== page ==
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Re: -ski vs. -scu

From:Benct Philip Jonsson <conlang@...>
Date:Monday, October 8, 2007, 12:40
MorphemeAddict@WMCONNECT.COM skrev:
 > In a message dated 10/7/2007 9:26:57 AM Central Daylight
 > conlang@MELROCH.SE writes:
 >> The Romance ending was actually borrowed from Germanic[^1].
 >> I suppose the Slavic ending may have tipped the scales
 >> WRT its usage in Rumanian, including inducing some
 >> meaning changes.  It must have been rather productive
 >> at some point in Romance, and not only in Gaul.
 >> There are quite a lot of instances in Italian,
 >> though the only one I can remember off the tom of
 >> my head is Marchesco 'Venetian'...
 >> [^1] That's why *Burgundisk becomes Borgondesc in
 >> Rhodrese, although in 12th century Burgendish
 >> itself *Burgundiskô is Borgenzo.
 > Then there's Italian "tedesco" (German),
 > stevo   </HTML>

Which is a straight loan of an entire Germanic
word *þeudiska or *þeudiskô, rather than an
intra-Romance use of the suffix borrowed from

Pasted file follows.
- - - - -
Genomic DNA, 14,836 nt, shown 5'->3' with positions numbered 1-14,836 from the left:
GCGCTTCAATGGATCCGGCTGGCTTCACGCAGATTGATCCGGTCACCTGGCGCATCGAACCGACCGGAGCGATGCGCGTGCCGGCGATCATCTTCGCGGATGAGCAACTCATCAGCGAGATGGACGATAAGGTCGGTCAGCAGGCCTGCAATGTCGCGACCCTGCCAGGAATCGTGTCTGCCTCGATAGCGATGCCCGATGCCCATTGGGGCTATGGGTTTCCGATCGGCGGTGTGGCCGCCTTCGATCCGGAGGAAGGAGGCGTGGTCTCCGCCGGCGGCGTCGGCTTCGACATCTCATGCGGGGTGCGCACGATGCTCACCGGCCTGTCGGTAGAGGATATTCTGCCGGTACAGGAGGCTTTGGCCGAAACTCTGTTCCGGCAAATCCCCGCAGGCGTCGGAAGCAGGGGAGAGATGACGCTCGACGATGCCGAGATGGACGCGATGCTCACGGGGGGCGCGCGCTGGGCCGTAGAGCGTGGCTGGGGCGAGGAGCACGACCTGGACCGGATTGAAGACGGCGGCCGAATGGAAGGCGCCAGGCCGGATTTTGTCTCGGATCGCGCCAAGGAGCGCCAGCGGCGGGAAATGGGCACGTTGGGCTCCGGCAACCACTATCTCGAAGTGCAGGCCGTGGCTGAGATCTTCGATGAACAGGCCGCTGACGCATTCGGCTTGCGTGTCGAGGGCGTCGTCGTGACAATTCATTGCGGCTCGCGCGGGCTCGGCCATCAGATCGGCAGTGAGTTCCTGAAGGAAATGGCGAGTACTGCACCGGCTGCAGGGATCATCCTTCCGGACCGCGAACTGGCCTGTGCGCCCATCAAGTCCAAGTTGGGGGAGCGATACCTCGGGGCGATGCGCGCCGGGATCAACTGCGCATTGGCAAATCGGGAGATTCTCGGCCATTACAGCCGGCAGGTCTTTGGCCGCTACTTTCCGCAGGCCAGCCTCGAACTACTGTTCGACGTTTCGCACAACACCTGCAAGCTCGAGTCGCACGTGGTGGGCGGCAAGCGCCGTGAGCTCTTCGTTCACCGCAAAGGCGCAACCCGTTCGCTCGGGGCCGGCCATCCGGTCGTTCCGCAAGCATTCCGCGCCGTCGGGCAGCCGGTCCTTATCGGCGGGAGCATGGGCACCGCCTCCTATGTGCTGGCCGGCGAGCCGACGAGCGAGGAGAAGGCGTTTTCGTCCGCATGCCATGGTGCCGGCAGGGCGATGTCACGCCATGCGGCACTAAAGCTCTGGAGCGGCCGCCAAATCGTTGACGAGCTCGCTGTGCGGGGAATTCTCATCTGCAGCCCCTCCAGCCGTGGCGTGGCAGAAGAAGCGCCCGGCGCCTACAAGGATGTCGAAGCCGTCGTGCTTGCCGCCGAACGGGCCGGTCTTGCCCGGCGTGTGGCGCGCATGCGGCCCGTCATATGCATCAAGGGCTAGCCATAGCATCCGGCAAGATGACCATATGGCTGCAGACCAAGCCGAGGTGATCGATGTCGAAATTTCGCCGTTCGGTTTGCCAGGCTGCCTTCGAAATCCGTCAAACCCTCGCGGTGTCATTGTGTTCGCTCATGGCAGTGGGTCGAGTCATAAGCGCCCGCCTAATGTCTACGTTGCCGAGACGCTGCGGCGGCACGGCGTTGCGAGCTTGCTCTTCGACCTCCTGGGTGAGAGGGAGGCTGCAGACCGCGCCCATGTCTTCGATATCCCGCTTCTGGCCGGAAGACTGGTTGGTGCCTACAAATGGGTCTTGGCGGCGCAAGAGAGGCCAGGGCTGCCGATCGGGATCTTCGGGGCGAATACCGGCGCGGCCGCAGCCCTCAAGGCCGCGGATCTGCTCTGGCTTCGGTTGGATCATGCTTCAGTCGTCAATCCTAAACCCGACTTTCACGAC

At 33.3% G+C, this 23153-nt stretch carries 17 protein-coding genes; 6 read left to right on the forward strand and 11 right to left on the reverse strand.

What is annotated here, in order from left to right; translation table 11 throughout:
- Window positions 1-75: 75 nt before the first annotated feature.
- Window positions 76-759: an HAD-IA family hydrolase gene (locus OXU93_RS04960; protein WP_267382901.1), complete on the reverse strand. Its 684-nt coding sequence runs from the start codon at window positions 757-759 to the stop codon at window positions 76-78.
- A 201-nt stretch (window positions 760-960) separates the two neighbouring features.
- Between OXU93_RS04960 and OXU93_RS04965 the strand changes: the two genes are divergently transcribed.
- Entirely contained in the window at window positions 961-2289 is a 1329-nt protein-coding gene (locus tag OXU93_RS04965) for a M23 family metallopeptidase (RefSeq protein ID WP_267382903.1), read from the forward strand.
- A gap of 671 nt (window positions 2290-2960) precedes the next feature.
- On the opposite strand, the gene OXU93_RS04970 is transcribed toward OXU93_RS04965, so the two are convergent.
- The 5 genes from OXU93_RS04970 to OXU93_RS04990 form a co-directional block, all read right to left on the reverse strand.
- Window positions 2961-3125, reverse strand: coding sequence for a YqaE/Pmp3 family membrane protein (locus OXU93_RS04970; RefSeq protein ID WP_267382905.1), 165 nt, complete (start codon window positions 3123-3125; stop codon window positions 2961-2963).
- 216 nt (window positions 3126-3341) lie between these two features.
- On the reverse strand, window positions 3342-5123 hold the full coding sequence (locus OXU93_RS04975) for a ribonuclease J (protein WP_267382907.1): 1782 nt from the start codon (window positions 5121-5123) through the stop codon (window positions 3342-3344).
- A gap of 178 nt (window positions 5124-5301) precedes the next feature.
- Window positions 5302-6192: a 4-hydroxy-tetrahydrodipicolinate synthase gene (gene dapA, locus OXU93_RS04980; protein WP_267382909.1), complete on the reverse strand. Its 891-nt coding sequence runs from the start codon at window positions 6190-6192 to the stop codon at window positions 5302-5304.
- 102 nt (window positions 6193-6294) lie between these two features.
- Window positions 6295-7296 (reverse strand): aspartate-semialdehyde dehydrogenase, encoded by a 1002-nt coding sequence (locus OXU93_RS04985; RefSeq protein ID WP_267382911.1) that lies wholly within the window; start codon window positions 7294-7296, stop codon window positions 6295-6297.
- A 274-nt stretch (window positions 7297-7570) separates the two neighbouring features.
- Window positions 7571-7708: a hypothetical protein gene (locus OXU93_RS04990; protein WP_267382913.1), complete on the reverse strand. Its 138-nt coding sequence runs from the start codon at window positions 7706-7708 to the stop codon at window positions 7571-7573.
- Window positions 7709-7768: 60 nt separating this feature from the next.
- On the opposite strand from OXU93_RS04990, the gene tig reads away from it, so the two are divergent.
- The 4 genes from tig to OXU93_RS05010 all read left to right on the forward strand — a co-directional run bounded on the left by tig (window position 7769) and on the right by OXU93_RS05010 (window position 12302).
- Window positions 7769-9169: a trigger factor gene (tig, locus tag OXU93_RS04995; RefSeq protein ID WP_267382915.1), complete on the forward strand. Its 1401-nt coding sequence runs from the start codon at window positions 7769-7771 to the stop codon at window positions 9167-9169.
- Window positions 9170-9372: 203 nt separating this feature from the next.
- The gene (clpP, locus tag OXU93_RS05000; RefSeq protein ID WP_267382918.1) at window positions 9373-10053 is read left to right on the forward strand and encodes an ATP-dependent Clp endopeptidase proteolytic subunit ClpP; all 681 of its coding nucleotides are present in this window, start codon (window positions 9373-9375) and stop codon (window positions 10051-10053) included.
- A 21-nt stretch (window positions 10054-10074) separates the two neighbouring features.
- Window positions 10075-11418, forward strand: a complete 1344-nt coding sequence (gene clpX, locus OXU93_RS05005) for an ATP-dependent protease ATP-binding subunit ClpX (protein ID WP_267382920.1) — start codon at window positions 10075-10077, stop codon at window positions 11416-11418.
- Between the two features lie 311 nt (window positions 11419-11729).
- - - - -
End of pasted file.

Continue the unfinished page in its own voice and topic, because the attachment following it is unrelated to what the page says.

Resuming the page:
Germanic, which is why I didn't quote it.
There is also grottesco, which originally
meant 'painting in the style of those found
in the "grottoes" which were the remains of
Nero's palace in Rome'.  A lot of stuff that
offended the morals of a later time, apparently.
Anyhow the suffix does seem to always have the
meaning 'originating in, in the style of', which
essentially is the meaning Eng. -ish and Swedish
-isk still have.

/BP 8^)>
Benct Philip Jonsson -- melroch atte melroch dotte se
   "C'est en vain que nos Josués littéraires crient
   à la langue de s'arrêter; les langues ni le soleil
   ne s'arrêtent plus. Le jour où elles se *fixent*,
   c'est qu'elles meurent."           (Victor Hugo)